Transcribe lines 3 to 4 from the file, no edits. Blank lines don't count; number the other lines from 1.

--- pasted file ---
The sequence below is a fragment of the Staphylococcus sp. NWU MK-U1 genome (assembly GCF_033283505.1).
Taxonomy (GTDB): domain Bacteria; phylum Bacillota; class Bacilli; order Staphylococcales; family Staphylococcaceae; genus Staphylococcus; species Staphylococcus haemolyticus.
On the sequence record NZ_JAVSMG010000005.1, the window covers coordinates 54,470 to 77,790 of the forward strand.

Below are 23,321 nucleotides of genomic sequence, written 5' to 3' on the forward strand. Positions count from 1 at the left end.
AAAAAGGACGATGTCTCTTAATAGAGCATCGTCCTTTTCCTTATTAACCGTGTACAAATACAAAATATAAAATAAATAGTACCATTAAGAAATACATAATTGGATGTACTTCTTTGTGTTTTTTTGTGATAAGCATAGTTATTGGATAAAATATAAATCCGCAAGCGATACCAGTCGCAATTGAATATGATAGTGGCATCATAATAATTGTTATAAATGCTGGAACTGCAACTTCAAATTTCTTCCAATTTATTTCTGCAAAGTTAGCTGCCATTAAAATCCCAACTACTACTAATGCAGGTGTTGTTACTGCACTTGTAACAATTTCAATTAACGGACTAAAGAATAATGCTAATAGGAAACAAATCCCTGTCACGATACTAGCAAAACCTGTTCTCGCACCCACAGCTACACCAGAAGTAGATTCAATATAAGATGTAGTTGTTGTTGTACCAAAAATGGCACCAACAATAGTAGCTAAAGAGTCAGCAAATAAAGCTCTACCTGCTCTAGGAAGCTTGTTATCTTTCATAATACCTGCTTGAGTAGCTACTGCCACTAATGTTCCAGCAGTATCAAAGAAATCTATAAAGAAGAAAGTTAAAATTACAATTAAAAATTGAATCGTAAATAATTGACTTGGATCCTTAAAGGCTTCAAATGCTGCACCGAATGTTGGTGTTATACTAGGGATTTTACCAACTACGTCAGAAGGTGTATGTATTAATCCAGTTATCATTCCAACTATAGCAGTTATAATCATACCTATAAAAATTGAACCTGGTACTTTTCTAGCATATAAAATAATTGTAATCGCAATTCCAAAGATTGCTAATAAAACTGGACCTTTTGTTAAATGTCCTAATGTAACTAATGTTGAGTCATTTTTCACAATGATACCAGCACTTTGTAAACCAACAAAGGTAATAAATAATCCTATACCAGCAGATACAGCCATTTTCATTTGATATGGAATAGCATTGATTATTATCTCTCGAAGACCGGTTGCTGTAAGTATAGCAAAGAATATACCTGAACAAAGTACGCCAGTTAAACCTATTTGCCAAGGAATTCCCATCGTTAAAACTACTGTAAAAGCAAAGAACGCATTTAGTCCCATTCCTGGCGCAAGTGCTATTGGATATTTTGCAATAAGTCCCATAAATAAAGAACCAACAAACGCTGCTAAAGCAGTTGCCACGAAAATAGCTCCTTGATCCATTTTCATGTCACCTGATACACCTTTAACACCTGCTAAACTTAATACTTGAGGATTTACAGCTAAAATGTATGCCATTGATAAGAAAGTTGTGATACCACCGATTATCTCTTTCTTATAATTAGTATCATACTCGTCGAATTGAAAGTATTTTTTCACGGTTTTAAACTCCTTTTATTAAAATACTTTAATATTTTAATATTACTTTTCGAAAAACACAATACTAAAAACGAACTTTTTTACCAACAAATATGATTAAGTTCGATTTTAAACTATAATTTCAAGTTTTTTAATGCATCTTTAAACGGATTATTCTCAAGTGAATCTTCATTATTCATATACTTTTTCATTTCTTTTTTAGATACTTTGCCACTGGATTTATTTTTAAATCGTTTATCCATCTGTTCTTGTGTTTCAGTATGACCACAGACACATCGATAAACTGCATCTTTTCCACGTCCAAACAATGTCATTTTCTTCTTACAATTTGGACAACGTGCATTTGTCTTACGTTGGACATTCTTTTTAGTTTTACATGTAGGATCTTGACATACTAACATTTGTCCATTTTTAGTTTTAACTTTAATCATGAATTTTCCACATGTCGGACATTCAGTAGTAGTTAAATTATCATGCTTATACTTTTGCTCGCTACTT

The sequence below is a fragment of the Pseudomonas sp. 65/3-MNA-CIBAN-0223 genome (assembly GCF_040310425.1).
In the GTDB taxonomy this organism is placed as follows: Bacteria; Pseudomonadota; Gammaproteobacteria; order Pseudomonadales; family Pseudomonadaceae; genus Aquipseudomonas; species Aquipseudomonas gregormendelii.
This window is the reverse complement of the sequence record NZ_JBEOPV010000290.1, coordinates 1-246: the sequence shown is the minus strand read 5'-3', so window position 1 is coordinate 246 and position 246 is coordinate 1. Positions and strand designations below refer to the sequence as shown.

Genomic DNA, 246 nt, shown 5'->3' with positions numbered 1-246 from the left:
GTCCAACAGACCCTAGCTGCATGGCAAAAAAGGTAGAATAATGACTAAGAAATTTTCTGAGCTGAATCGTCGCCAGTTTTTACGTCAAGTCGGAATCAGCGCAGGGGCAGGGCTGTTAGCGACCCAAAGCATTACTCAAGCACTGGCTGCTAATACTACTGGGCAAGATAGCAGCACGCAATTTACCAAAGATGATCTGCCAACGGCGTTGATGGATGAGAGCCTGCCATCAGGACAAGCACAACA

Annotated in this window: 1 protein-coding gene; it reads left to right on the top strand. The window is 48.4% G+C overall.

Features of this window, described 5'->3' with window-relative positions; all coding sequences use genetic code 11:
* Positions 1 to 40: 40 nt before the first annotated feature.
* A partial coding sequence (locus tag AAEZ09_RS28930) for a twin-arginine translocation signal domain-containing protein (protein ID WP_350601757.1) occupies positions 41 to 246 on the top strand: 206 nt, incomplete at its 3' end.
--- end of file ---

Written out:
On the sequence record NZ_JAVSMG010000005.1, the window covers coordinates 54,470 to 77,790 of the forward strand.

Below are 23,321 nucleotides of genomic sequence, written 5' to 3' on the forward strand. Positions count from 1 at the left end.